It is also known to utilize sensing devices with such automatic sprinkling systems to selectively control the energization of such sprinkling systems with respect to the actual moisture content of the soil. Such sensing devices utilize a pair of spaced probes which are placed vertically into the ground within the area to be watered. The probes measure the conductivity or resistance of the soil which is proportional to the moisture content of the soil. When the sprinkler control system is energized manually or by a master timer at a preset time during the day, the soil conductivity is measured and, if below a preset minimum value, the sprnklers are turned on until the probes detect a preset conductivity. The sprinklers are then turned off. If the soil conductivity, when measured, is above a preset minimum, indicating sufficient moisture content, the sprinkler system is not energized.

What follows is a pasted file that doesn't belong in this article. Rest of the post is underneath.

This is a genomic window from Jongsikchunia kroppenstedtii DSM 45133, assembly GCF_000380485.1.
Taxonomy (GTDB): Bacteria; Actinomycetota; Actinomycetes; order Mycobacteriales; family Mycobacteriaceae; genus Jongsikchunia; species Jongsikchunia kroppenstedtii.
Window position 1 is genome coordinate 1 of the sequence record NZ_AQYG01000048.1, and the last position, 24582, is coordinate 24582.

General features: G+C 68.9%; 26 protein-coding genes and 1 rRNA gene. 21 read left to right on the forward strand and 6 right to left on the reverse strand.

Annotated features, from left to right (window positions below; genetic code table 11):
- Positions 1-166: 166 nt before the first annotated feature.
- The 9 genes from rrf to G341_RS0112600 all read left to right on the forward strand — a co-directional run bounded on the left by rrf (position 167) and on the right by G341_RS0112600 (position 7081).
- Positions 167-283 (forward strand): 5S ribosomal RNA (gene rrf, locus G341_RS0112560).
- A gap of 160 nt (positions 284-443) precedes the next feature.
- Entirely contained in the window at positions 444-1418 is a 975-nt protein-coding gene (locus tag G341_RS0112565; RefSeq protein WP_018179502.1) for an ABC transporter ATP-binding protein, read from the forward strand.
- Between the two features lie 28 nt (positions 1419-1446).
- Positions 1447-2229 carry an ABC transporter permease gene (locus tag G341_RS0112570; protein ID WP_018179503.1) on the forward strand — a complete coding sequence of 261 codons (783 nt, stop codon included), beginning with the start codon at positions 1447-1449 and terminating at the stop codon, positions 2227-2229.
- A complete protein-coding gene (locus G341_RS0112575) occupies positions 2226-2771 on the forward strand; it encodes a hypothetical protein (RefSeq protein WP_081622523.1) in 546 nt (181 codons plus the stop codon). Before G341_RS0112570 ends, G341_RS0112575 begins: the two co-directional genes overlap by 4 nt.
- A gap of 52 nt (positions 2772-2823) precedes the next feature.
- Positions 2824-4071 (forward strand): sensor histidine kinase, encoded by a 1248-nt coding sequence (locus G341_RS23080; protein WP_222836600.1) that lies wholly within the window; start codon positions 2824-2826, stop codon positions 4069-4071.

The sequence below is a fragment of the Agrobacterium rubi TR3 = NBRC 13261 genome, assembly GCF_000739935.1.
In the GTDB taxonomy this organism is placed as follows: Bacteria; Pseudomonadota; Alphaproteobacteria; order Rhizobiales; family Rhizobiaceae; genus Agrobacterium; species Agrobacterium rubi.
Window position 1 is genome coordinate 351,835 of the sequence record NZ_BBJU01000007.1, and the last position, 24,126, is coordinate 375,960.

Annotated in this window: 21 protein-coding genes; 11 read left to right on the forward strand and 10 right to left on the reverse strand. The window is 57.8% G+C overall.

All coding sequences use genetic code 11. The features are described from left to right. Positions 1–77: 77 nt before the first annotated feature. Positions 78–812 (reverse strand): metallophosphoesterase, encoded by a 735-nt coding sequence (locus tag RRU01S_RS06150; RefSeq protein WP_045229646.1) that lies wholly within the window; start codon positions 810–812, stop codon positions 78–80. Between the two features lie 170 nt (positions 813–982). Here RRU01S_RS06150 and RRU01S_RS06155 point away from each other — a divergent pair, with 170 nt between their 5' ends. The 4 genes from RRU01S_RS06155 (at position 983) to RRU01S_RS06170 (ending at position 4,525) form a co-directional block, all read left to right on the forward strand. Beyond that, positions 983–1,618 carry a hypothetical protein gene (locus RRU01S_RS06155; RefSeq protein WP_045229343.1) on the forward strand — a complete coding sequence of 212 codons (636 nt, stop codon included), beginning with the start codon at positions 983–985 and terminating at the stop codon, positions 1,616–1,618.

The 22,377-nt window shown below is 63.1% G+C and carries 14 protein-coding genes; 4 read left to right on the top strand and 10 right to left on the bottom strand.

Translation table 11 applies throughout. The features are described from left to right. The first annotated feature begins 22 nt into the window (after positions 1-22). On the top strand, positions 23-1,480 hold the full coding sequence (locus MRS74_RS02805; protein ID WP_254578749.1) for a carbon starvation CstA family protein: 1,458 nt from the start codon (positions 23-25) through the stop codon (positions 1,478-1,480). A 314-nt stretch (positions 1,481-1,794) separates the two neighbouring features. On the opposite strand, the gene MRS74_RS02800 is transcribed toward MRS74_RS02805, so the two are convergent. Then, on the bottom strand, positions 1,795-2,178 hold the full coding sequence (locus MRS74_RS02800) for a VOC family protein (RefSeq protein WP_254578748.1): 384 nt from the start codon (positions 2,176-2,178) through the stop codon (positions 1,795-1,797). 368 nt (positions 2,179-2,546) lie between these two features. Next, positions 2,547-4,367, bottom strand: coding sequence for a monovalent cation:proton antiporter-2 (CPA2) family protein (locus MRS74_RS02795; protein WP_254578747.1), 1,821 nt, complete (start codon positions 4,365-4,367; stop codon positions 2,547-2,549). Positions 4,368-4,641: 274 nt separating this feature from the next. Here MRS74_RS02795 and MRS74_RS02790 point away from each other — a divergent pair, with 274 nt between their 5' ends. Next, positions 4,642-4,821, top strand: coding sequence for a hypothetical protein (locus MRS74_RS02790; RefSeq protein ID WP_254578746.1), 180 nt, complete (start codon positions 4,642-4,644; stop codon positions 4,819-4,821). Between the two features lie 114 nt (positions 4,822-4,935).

Although the latter types of sprinkler control systems provide more efficient utilization of water and a more thorough watering of the soil, they are not without drawbacks. In such sprinkler systems, the reference levels are set to ensure a saturated moisture condition in order to maximize the moisture content in the soil. This wastes water since a saturated amount of water in the soil is not necessary for efficient plant growth. Furthermore, such control systems are dependent upon the soil conditions, whether the soil is acidic or basic, and the type of water available in the area which determines the amount of water that is dissolvable in the soil. Due to the presence of various types of soil conditions within a small portion of a given area, over or under-watering can still result. Furthermore, since previously deviced sensors comprise a pair of rods placed vertically in the ground, misplacement commonly occurs. For these reasons, such automatic control systems have not found widespread use.